Later I met my inimitable nephew Todd and his family at their apartment at 82nd and Columbus. Todd is from the Durango, Colorado Tarpley contingent of the family. He has been in Manhattan for years, working in cable television and interactive media. His darling wife, Jenny, is the Director of Admissions at the Studio School, where their two sons, Sam, 9, and Ethan, 6, attend. We took advantage of the mild October weather by having dinner outdoors at a delicioso Spanish restaurant on Amsterdam Avenue. Todd loves to write comedy scripts and funny children's books as a 'hobby,' and is best known in our extended family for his annual 'staged' family Christmas photos and his annual original comedy script for the Thanksgiving video at Donna's in New Jersey, starring everyone who shows up there! The boys are sharp and sweet and handsome.

I schlepped my suitcase on three more subways to get to my friend Carolyn's at 40th and Lexington - my hostess extraordinaire for that night and the next. I have known Carolyn since my first New York job in textiles in 1977. She retired many years ago and lives with her cat, Lucy. Carolyn is a walking encyclopedia of knowledge and my personal source of movie critiques - as she rarely misses any worth seeing. She just got a new lease on life with a new hip socket and fairly leaps around her apartment with great agility! Gabbing with Carolyn is part of the lifeblood of my adulthood. She can somehow turn our incredulity over the outrageousness of the current US government into high comedy with her well-aimed wit! Carolyn and I had an oishi Japanese dinner at our old haunt across the street from her apartment.

My friend from college days, Linda Calder (better known as 'Doyley'), actually took a day off work from her law firm and rode the train into Manhattan from Westhampton, Long Island to have lunch with me. The irony is that we never managed to do this in the decades after we both moved to suburban climes of the city - only faithful Christmas cards as our children were growing up. Since I just missed a reunion of college girlfriends last year right after moving to Brazil and the e-mails have been flying ever since, and because our mutual friend, Monica, visited me in Natal this September, we just had to see each other! We picked up where we left off, however long ago! We walked down to a little French restaurant, had a delicieu two-hour lunch, then walked across town all the way to Penn Station - catching up on our lives past and present all the while. Doyley just sent her only child off to college this fall, so has an empty nest as well.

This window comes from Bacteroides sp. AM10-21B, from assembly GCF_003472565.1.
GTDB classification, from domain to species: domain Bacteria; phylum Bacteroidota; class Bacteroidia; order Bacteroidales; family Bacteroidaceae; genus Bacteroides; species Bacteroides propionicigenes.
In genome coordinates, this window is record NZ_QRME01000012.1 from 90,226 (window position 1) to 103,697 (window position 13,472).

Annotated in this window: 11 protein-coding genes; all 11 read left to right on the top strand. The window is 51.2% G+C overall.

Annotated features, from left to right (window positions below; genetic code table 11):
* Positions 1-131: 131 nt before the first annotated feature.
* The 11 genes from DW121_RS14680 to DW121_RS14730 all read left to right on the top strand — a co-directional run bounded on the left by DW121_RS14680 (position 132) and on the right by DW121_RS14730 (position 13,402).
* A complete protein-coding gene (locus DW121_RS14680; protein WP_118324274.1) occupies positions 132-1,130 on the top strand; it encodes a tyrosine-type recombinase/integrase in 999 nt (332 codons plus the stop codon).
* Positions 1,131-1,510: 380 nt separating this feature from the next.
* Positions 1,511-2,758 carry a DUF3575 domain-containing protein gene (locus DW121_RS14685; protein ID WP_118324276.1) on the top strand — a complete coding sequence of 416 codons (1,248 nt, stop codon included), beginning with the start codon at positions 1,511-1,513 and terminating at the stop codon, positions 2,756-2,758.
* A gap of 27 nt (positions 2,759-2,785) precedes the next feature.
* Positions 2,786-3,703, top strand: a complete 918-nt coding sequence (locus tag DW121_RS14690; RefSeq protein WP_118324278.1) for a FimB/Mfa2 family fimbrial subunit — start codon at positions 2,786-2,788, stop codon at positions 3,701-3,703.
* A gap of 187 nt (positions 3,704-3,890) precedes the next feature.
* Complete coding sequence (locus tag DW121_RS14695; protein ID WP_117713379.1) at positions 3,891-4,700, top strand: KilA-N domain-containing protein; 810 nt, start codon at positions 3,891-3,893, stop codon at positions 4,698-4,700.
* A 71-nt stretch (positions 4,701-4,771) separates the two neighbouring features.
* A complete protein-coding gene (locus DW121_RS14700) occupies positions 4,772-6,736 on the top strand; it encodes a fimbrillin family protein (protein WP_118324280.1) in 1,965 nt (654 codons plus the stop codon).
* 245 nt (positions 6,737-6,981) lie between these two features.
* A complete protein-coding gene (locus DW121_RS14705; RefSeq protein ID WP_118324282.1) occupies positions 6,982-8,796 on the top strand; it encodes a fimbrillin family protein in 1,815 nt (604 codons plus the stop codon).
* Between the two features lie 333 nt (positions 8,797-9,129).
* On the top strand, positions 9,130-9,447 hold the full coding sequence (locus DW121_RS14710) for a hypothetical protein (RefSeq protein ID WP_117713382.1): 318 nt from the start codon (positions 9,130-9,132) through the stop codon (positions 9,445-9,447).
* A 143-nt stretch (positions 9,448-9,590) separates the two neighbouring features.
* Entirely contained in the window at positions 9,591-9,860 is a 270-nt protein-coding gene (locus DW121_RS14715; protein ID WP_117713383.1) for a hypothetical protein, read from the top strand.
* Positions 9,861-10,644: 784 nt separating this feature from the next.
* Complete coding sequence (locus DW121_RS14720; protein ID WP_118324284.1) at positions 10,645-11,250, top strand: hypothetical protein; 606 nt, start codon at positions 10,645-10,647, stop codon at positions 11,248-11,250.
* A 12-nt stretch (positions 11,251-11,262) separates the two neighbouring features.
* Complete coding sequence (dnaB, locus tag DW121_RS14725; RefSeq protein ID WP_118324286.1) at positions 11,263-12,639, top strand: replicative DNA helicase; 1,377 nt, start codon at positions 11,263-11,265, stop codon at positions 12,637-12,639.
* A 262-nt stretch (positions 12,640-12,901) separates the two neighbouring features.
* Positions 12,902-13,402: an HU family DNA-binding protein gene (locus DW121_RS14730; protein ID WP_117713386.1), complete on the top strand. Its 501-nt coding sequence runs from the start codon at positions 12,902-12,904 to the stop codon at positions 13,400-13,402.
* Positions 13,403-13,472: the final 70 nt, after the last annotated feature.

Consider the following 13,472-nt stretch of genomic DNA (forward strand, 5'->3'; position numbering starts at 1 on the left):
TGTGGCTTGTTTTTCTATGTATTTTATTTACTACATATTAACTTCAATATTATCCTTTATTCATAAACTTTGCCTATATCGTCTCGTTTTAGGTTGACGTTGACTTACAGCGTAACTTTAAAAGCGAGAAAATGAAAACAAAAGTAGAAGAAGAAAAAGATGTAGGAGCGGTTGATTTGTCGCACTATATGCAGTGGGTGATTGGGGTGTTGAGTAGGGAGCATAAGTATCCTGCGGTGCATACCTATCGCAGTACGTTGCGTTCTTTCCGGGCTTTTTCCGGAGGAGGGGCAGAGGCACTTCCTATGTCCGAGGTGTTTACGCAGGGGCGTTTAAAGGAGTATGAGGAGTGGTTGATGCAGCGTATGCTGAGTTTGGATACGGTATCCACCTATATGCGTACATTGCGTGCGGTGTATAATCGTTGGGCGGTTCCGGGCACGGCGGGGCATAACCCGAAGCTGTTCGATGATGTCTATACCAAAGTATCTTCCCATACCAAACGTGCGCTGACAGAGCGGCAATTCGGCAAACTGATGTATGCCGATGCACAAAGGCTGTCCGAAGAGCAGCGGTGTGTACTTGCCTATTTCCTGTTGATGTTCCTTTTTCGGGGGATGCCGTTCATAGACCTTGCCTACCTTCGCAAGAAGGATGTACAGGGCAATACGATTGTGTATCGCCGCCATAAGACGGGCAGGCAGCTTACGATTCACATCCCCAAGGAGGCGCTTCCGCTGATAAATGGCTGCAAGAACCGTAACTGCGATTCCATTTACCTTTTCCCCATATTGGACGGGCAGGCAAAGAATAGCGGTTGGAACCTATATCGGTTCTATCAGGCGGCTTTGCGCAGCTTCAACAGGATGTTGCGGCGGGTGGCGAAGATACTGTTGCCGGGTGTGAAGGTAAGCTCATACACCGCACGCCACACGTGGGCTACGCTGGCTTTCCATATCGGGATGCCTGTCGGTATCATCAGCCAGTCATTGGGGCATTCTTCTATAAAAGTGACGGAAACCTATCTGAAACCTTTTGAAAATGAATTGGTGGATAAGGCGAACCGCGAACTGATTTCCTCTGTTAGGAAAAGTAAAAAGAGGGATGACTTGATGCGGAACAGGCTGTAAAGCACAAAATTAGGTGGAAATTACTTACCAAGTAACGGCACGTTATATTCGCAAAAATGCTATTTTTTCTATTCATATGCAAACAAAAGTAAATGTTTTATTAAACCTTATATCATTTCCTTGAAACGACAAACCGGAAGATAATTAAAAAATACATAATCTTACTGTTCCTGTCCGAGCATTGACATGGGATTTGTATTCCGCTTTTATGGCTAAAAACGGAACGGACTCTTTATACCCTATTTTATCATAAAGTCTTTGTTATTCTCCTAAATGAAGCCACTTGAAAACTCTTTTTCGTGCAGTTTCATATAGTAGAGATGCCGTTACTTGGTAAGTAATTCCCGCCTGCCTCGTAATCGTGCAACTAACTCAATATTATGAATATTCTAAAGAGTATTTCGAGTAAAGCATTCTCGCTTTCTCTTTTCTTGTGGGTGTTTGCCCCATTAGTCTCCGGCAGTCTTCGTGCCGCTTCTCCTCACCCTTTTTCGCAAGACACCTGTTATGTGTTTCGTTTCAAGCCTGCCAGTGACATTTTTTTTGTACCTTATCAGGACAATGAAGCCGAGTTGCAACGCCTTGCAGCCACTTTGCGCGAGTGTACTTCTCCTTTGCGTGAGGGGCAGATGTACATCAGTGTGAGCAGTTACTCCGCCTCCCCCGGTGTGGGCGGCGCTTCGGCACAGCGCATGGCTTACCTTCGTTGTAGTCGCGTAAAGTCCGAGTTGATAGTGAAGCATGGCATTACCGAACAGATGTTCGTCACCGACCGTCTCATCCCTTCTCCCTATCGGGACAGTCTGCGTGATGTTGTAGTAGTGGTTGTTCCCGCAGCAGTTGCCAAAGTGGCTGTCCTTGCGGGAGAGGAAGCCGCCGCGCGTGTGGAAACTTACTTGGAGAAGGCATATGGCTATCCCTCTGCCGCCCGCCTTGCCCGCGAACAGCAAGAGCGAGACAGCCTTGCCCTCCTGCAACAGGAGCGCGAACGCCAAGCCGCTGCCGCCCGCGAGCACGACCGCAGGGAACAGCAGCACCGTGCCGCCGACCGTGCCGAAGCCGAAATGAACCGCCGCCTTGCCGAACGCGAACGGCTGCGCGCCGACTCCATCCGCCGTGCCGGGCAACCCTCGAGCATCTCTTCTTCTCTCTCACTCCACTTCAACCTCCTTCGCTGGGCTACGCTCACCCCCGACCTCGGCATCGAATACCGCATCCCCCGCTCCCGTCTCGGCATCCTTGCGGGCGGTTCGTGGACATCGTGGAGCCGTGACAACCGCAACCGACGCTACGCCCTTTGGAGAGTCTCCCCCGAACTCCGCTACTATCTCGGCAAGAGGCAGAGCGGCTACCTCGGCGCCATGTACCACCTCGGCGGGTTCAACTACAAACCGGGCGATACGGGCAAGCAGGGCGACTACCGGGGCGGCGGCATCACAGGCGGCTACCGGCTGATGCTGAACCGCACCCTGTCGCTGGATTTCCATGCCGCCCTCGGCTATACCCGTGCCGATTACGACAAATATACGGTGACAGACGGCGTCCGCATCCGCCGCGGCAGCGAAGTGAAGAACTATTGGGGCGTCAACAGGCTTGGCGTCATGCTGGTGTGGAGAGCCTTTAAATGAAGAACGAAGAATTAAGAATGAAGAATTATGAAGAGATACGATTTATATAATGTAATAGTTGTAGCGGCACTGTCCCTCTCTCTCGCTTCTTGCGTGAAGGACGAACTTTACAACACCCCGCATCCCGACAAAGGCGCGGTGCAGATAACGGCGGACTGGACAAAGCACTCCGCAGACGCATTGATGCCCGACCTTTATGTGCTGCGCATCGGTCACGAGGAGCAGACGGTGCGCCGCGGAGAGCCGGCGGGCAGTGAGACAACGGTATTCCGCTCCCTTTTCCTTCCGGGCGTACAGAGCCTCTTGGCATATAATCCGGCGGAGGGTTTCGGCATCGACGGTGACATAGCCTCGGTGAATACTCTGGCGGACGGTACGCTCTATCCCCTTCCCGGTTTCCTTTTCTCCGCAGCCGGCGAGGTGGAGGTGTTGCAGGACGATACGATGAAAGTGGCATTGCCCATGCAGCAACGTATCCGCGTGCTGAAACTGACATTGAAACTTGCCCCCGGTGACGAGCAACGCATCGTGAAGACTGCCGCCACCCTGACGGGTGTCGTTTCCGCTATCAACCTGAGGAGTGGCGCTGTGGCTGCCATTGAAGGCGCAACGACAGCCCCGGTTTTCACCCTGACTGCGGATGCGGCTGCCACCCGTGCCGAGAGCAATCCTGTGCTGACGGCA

In the meantime, Newton was e-mailing more 'Scenes from Asia:
Korea: Buying a bagel – comes with a small container of cream cheese and a spoon! If the bagel was at least cut the spoon wouldn’t be so bad.

Korea: Decided to have an espresso tonight in the fancy hotel across from mine – I almost fell out of the chair when I got the check: $12 for a single.

Korea: Check-in at the airport – “We X-ray checked luggage, so hang around for a while to be sure it is okay.” After 10 minutes I left the area hoping it was enough time!

Hong Kong: Riding the elevator 20 floors with 5 grown men chewing gum with their mouths open. Each time we stopped at some floor on the way down to the lobby I cringed.

I was off the next morning to catch a plane to Tulsa from Newark. Luckily, the airport shuttle bus was picking up by Grand Central again after discontinuing that location because of the steam pipe explosion nearby last July. This meant my calloused hands and creaking wrists would have a respite from dragging the suitcase on more subways. My flight to connect through Memphis was delayed, so they put me on the non-stop...quite all right!